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Anyone buying a home right now is facing an uphill battle.
This spring, homes are shooting up in price and selling quickly as buyers compete with each other to have their offer accepted. “It has not slowed down for us. I’ve had the best 12 months of my career,” says Xio Sandoval, a 16-year industry veteran and licensed real estate agent with Century 21.
Demand for housing is strong as buyers rush to lock in today’s exceptionally low mortgage rates. That, combined with fewer homes for sale, has created a robust seller’s housing market.
So as we head into the summer buying season, let’s take a look at how it’s shaping up—and what buyers can do to navigate it successfully.
Why Is It So Hard for Buyers Right Now?
While the market has been exceptionally hot, there are indications that it may cool down, although the change will be small.
“This doesn’t mean that buyers will be getting a bargain,” says Lawrence Yun, chief economist with the National Association of Realtors. “Instead of competing with 10 to 20 other buyers for the same property, maybe they will be competing with 5 to 10.” So even if conditions for buyers moderately improve this summer or fall, the real estate market is likely to remain strongly in favor of sellers.
Start your home search with properties that are under your budget so that you have room to negotiate.
Right now, it looks like housing inventory will remain low. And even if demand does taper off ever so slightly, it won’t be a big change for the market. “There are more buyers than sellers right now,” Sandoval says. This means that housing prices are unlikely to drop and could easily continue to increase during the 2021 summer buying season.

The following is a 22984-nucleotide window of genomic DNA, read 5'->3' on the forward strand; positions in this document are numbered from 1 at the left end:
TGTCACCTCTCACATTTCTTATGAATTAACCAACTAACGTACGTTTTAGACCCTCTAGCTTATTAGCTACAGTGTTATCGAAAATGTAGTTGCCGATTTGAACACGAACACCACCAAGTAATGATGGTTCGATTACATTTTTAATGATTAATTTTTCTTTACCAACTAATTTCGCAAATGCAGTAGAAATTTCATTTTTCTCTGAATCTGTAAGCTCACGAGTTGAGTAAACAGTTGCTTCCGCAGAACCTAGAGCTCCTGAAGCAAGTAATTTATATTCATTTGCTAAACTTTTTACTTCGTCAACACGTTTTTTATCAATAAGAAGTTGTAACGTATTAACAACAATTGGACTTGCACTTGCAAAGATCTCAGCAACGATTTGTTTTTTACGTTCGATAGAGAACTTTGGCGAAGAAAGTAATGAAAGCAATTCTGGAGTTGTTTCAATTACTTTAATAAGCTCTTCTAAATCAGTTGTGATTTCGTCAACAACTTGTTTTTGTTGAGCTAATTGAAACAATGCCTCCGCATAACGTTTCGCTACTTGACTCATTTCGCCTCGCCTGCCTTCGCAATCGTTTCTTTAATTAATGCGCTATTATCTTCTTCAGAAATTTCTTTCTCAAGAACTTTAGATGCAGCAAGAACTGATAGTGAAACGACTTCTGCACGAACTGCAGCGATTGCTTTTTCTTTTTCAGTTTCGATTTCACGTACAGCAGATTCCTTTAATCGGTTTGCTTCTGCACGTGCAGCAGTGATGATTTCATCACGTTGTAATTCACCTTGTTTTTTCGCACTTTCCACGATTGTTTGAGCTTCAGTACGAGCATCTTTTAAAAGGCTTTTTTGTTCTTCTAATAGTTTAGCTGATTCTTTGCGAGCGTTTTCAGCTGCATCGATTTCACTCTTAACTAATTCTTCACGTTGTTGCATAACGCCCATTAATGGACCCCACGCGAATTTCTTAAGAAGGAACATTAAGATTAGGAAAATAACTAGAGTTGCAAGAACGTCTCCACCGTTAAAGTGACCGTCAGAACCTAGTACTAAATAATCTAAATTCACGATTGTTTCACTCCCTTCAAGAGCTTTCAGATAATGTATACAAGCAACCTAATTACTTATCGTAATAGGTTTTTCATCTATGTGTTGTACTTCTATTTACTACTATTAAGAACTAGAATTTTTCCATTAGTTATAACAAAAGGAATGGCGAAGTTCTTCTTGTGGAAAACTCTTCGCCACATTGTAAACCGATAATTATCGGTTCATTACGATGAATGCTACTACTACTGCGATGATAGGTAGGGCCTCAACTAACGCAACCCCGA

Not enough homes for sale
In recent months, the number of homes for sale has inched up but overall remains extremely low. However, builders have been ramping up construction. And as vaccination rates rise, we could see people who didn’t sell because of Covid fears begin to list their homes, Yun says.
Even with the possibility of having more homes for sale than we’ve had in recent months, buyers will still face bidding wars. Building homes takes time and is only becoming more challenging thanks to supply chain issues which have greatly increased the cost of building materials.
High demand for housing
As we enter peak buying season and look into the fall, we might see demand weaken.“Some buyers will simply be squeezed out by the higher prices,” Yun says. Mortgage rates have also risen from their all-time lows, which further increases the cost of homeownership. And the long-term trend for mortgage rates is up not down, Yun says, “given the rising budget deficit and with inflation likely to pick up.”
But even if demand wanes, it will still far outstrip the current supply in most areas. And while rates may inch up, most experts don’t anticipate them skyrocketing. So buyers should still have access to historically low mortgage rates for the foreseeable future.